Women and children are the first hurt by welfare reform

A study published in the latest issue of Health Services Research finds an unintended consequence of welfare reform. The reduction of insurance coverage is likely to decrease the quantity and quality of health care services of economically disadvantaged women and their children. The replacement of Aid to Families with Dependent Children (AFDC) with Temporary Assistance for Needy Families (TANF) is found to be associated with a little more than eight percent increase in the likelihood that a welfare-eligible woman was not insured, while TANF implementation was associated with a three percent raise in the probability that a welfare-eligible child lacked insurance.

The authors used data from 1992-1999. State welfare changes occurred in 1996. They specifically looked at mothers aged 16-44 who had 12 or fewer years of schooling. The women were split into two groups: women who were married and women who were never married. The study's results show that the percentage of women without health coverage was always higher in the never married group, but that gap increased after TANF was implemented. At some times, the children of mothers in both groups had identical rates of uninsurance. This occurred from 1992 until early 1997 and again from1998-2000. Then the gap widens to the detriment of those with single mothers. These trends suggest that welfare reform increased the rates of uninsurance among single, low-income mothers and children.


This study is publishing in the April issue of Health Services Research. Media wishing to receive a PDF, please contact [email protected]

Health Services Research (HSR) provides those engaged in research, public policy formulation, and health services management with the latest findings, methods, and thinking on important policy and practice issues. HSR is published by the Health Research and Educational Trust in cooperation with AcademyHealth.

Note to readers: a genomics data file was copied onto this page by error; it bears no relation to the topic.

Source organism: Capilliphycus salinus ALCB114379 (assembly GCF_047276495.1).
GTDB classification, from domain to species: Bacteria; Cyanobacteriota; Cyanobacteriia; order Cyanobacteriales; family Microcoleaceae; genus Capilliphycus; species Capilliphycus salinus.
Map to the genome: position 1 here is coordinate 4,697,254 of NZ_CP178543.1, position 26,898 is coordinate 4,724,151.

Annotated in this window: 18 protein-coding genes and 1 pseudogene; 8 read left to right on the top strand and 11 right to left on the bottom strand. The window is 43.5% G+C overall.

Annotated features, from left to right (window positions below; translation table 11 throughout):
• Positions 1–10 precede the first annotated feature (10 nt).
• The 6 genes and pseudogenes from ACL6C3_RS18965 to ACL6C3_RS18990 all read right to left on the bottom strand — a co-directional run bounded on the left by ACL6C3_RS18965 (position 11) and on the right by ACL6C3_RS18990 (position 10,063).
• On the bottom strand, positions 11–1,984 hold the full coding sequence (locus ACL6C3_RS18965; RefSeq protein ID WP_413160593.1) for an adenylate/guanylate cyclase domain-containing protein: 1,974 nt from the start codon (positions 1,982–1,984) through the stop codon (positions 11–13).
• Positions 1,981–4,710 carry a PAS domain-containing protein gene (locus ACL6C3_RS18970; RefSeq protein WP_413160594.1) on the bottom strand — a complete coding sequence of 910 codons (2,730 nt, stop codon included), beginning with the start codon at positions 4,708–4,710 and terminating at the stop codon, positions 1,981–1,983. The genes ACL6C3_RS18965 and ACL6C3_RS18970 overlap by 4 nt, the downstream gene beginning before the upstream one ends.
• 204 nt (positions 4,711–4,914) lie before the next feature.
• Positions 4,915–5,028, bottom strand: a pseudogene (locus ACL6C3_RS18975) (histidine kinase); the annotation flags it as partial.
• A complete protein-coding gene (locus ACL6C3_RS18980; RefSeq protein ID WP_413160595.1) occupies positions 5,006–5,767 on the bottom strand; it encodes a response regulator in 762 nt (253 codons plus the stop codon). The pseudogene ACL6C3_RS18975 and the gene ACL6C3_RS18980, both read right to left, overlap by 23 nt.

John Cawley is an associate professor in the Department of Policy Analysis and Management at Cornell University. His primary field of research is health economics, including the economics of insurance. John has served on expert panels and advisory committees for the Institute of Medicine, Centers for Disease Control and Prevention, and the Food and Drug Administration. Dr. Cawley is available for media questions and interviews.

Kosali Simon is an assistant professor in the Department of Policy Analysis and Management at Cornell University. She is also a Faculty Research Fellow of the National Bureau of Economic Research and a Research Associate of the Census Bureau. Kosali is a health economist whose main research focus is investigating the impact of state regulations to ease the availability of private and public health insurance for vulnerable populations (through state 'small-group' reforms, public health insurance expansions, and Medigap rate regulations) on health insurance, health and labor market outcomes. Professor Simon is available for media questions and interviews.

Blackwell Publishing is the world's leading society publisher, partnering with 665 academic and professional societies. Blackwell publishes over 800 journals and, to date, has published more than 6,000 books, across a wide range of academic, medical, and professional subjects.

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